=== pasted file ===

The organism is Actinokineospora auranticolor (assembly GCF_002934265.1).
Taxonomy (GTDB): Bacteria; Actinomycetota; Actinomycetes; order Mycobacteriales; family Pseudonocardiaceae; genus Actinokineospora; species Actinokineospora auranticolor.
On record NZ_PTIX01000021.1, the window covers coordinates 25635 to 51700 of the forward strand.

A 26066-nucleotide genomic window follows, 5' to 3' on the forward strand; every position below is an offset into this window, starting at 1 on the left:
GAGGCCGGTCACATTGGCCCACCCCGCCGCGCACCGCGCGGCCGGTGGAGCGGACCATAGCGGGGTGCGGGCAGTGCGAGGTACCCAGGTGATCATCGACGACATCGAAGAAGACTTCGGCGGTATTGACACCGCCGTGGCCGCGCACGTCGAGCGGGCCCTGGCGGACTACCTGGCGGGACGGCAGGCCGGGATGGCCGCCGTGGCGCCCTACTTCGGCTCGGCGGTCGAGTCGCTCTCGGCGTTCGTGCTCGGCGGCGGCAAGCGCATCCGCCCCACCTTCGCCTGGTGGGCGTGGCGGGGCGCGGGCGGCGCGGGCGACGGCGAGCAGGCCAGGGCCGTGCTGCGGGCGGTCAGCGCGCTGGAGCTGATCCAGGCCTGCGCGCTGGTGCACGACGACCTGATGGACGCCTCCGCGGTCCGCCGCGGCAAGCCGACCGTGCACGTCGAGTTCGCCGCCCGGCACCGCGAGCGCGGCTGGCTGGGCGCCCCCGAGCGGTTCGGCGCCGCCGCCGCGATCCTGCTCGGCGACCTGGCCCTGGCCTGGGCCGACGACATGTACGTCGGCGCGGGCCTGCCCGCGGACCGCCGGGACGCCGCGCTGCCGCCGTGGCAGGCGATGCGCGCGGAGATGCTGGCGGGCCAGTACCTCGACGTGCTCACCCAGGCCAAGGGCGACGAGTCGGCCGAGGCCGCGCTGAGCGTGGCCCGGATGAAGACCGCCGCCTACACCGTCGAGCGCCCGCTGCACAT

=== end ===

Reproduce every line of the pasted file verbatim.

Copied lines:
The organism is Actinokineospora auranticolor (assembly GCF_002934265.1).
Taxonomy (GTDB): Bacteria; Actinomycetota; Actinomycetes; order Mycobacteriales; family Pseudonocardiaceae; genus Actinokineospora; species Actinokineospora auranticolor.
On record NZ_PTIX01000021.1, the window covers coordinates 25635 to 51700 of the forward strand.

A 26066-nucleotide genomic window follows, 5' to 3' on the forward strand; every position below is an offset into this window, starting at 1 on the left:
GAGGCCGGTCACATTGGCCCACCCCGCCGCGCACCGCGCGGCCGGTGGAGCGGACCATAGCGGGGTGCGGGCAGTGCGAGGTACCCAGGTGATCATCGACGACATCGAAGAAGACTTCGGCGGTATTGACACCGCCGTGGCCGCGCACGTCGAGCGGGCCCTGGCGGACTACCTGGCGGGACGGCAGGCCGGGATGGCCGCCGTGGCGCCCTACTTCGGCTCGGCGGTCGAGTCGCTCTCGGCGTTCGTGCTCGGCGGCGGCAAGCGCATCCGCCCCACCTTCGCCTGGTGGGCGTGGCGGGGCGCGGGCGGCGCGGGCGACGGCGAGCAGGCCAGGGCCGTGCTGCGGGCGGTCAGCGCGCTGGAGCTGATCCAGGCCTGCGCGCTGGTGCACGACGACCTGATGGACGCCTCCGCGGTCCGCCGCGGCAAGCCGACCGTGCACGTCGAGTTCGCCGCCCGGCACCGCGAGCGCGGCTGGCTGGGCGCCCCCGAGCGGTTCGGCGCCGCCGCCGCGATCCTGCTCGGCGACCTGGCCCTGGCCTGGGCCGACGACATGTACGTCGGCGCGGGCCTGCCCGCGGACCGCCGGGACGCCGCGCTGCCGCCGTGGCAGGCGATGCGCGCGGAGATGCTGGCGGGCCAGTACCTCGACGTGCTCACCCAGGCCAAGGGCGACGAGTCGGCCGAGGCCGCGCTGAGCGTGGCCCGGATGAAGACCGCCGCCTACACCGTCGAGCGCCCGCTGCACAT